KT: And [it’s about] making the conversation your own as well. We’re teaching skills that are transferable and that you can personalize and adapt and use in your own way.
A: Did you feel like the workshops on campuses like Wesleyan were lacking in that regard?
RV: I ran a lot of workshops at Wesleyan, and the struggle for me was that we never found a way to hold a workshop that made people actually want to attend. We would have people that would say they were interested in it, but it was never a priority for them. And I think that part of the reason for that is because we didn’t think enough about what the value was for our attendees. We thought about the value in the education itself, but the education isn’t enough to drive people to want to attend the workshop. You have to think about what they actually want to get out of it and what the benefit is for them….That was kind of my big lesson in the way Wesleyan runs workshops versus how we’re trying to run workshops with Let’s Be Clear.
A: Katy, you were involved in Alpha Delt when you were on campus. Has that affected your interest in this topic?
KT: I think my involvement in both of these projects makes sense, given the person that I am. I think I’ve taken similar approaches. As Critic [overseeing the pledging and initiation process for Alpha Delt], it was really important for me to try and bring people together, and to help them find commonalities…and to find cohesion within the house. That’s a similar thing we’re trying to do with Let’s Be Clear. We’re trying to show everybody that we can come together around this conversation, that it is something that’s important to everyone, and that there’s a way that we can all be a part of it in a positive way. It’s really important to remember that we can’t solve this issue unless we do come together, and I think that’s something I saw a lot of in Alpha Delt. We were strongest when we were together.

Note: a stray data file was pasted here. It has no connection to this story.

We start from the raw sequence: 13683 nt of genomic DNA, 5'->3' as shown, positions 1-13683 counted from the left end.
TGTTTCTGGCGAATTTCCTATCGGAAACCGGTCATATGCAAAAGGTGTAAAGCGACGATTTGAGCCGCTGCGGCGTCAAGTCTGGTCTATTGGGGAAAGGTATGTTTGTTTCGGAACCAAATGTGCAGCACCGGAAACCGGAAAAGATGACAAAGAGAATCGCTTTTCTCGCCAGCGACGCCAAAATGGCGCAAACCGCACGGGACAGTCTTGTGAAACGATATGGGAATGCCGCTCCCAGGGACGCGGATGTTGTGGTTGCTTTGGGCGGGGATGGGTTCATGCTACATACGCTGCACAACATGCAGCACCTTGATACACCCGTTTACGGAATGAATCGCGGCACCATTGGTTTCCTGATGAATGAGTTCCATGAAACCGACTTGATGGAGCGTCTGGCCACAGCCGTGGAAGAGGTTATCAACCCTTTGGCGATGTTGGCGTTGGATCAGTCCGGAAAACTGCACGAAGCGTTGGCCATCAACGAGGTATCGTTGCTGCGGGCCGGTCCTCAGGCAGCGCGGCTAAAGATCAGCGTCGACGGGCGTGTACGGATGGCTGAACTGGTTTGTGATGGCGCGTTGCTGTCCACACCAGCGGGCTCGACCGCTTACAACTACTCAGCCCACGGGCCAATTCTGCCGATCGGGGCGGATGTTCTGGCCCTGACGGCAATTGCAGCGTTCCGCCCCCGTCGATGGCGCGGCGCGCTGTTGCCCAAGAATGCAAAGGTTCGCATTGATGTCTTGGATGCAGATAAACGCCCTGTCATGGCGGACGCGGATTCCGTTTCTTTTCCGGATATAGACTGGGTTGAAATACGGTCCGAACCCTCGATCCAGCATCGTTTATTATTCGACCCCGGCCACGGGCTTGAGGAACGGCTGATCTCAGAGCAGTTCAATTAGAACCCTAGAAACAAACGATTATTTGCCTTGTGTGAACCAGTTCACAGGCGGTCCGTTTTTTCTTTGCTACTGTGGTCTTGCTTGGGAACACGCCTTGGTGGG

A: How can Wesleyan students get directly involved with Let’s Be Clear? And what are your future goals for the company?
RV: There are a few different ways. We actually had two summer interns from Wesleyan, who did an awesome job and basically had free reign over the company over the summer. We all work full-time day jobs, so they had a pretty interesting experience. But beyond applying for internships, hopefully people can get involved through our campus ambassador program. We’re accepting applications now and will hopefully be launching that in January for the spring semester. And you can just get involved online.
I think a big measure of success for us will be getting to a place where we can start running education for groups, whether it’s a campus group that’s not getting funding from their university or a group associated with a community center. I’d like to see that happen a year from now.